Following in the footsteps of Champagne, the Bordeaux Wine Trade Board (CIVB) evaluated the local wine industry's carbon footprint in 2008 in conjunction with the European Union's 2020 Climate Plan, which calls for cutting carbon emissions across the continent by 20 percent by the year 2020. Now that the results of the study are in, the Bordelais have pledged to make their own one-fifth reduction in emissions by the end of the next decade.
A recently concluded nine-month inventory of the greenhouse gas emissions generated by the Bordeaux wine industry's various activities, from grapegrowing to worldwide shipping, indicated that it produces some 203,000 tons of carbon dioxide per year. Much of this output is linked to the fabrication and transportation of bottles and cardboard boxes, as well as the fuel used by tractors in the vineyards.
The CIVB has outlined recommendations to reduce those emissions by 20 percent before 2020, focusing equally on energy conservation and water savings. However, it will be up to the good will of Bordeaux's vintners and distributors to implement these measures—neither incentives nor penalties have been established.
When it comes to vineyard practices, the trade board strongly urges growers to switch to environmentally friendly machinery and cut back on the use of chemical fertilizers and treatments. A study is also underway to examine how discarded vine shoots can be converted into a form of in-house, nonpolluting energy. Other solutions include making bottles lighter and improving upon the manufacture of glass and cardboard packaging.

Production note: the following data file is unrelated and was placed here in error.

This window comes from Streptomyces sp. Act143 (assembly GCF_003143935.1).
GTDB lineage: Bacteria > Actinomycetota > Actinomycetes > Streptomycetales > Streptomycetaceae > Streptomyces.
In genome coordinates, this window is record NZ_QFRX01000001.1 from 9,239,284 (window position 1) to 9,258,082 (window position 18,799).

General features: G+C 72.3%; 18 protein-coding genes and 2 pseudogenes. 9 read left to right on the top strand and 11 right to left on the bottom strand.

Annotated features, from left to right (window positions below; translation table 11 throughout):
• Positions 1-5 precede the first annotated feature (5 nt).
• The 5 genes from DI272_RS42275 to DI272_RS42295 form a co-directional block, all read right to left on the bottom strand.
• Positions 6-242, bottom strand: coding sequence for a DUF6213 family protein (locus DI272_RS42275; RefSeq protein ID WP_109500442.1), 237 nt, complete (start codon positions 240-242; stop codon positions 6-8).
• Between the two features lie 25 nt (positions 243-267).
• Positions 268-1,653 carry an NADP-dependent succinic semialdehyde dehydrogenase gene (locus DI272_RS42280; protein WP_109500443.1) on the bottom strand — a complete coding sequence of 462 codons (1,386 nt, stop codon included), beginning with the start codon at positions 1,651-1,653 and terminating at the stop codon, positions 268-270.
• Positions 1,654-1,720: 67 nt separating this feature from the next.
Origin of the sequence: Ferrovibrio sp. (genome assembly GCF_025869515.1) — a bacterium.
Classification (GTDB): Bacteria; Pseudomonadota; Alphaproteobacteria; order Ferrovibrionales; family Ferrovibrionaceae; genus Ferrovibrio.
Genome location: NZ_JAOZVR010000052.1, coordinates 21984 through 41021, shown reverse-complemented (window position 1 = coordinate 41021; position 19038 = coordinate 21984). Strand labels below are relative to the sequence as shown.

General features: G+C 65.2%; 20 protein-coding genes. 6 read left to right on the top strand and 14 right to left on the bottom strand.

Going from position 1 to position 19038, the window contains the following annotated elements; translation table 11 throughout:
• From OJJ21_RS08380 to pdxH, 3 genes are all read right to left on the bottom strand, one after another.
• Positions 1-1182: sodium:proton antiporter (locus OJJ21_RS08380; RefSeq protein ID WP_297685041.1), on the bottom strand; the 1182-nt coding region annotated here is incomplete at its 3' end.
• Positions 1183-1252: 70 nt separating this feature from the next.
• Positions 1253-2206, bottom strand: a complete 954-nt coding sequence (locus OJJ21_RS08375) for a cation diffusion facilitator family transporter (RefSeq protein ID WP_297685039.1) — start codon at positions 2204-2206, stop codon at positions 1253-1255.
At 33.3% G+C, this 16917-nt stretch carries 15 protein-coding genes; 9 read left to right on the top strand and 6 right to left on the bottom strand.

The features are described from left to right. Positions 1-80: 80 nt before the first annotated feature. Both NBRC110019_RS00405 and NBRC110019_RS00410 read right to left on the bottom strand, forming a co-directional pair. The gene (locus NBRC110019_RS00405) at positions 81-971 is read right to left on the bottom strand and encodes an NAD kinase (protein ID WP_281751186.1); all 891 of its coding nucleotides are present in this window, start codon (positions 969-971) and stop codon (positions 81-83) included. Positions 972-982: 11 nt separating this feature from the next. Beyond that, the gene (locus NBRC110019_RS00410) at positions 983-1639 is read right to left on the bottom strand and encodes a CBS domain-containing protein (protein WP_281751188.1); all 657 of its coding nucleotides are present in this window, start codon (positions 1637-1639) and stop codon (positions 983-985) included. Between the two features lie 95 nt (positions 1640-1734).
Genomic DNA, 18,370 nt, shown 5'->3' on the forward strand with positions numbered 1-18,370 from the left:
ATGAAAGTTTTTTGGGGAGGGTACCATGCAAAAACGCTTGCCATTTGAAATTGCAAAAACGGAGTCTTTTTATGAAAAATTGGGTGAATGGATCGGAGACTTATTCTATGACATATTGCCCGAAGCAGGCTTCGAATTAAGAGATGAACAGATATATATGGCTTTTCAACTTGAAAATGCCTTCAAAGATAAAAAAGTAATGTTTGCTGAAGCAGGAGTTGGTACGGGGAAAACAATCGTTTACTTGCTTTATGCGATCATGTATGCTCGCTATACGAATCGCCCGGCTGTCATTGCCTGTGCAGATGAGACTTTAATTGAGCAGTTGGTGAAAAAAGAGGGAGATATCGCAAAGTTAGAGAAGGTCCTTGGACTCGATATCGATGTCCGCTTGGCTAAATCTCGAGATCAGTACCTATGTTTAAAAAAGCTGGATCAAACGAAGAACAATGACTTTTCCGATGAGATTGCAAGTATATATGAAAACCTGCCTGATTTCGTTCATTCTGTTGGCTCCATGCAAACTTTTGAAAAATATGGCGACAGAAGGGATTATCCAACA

"About a quarter of emissions are generated by bottles," said CIVB technical service director Laurent Charlier. "If we reduce their weight by 15 percent, we can decrease the total output by 5 percent."
Ways to promote shipping from the port of Bordeaux are currently being considered to limit emissions caused by transportation of exported wine. Only 10 percent of Bordeaux wine is exported through its local port, as many wines leave France via Le Havre, a port in Normandy, where the wines arrive by truck. "At present, the wine industry hardly uses its local port, as ex-cellar contracts are the norm, meaning the shipping details are entirely handled by the receiving end," said Laurence Bouchardie, spokesperson for the port of Bordeaux. The CIVB hopes to increase maritime shipping, which generates 5.5 percent less CO2 than ground transportation.
Going green usually requires investments by wine producers, but the changes can translate to savings in the long run. St.-Julien's Château Lagrange is among the forerunners in Bordeaux, having taken steps to reduce its level of emissions since 2005.
"Our employees are taking lessons to learn the best way to drive vineyard machinery so as to no longer needlessly waste fuel, and we encourage carpooling," said Lagrange's quality manager, Gervaise Ruton. The château is also recycling its vine shoots into compost for the vineyard. In the cellar, its winemakers seek to eliminate the use of heated vats. "Changing may be costly for some, but this is the only rational way to go for the planet," Ruton said. "It's up to the prestigious properties to set an example."